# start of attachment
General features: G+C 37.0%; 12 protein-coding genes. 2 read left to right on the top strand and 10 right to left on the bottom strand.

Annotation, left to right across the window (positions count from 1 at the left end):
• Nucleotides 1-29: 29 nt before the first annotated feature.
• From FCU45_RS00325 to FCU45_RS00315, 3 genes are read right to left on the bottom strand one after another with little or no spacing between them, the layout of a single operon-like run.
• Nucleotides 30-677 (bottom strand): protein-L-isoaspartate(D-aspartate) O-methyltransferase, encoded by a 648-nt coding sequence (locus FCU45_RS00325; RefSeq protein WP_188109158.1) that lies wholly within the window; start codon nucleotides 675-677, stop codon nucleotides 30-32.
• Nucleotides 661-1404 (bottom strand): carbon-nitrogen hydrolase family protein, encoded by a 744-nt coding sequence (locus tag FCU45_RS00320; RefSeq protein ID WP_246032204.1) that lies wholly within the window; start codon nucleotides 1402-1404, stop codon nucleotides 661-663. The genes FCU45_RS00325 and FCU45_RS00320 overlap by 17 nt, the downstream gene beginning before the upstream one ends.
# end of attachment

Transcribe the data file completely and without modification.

General features: G+C 37.0%; 12 protein-coding genes. 2 read left to right on the top strand and 10 right to left on the bottom strand.

Annotation, left to right across the window (positions count from 1 at the left end):
• Nucleotides 1-29: 29 nt before the first annotated feature.
• From FCU45_RS00325 to FCU45_RS00315, 3 genes are read right to left on the bottom strand one after another with little or no spacing between them, the layout of a single operon-like run.
• Nucleotides 30-677 (bottom strand): protein-L-isoaspartate(D-aspartate) O-methyltransferase, encoded by a 648-nt coding sequence (locus FCU45_RS00325; RefSeq protein WP_188109158.1) that lies wholly within the window; start codon nucleotides 675-677, stop codon nucleotides 30-32.
• Nucleotides 661-1404 (bottom strand): carbon-nitrogen hydrolase family protein, encoded by a 744-nt coding sequence (locus tag FCU45_RS00320; RefSeq protein ID WP_246032204.1) that lies wholly within the window; start codon nucleotides 1402-1404, stop codon nucleotides 661-663. The genes FCU45_RS00325 and FCU45_RS00320 overlap by 17 nt, the downstream gene beginning before the upstream one ends.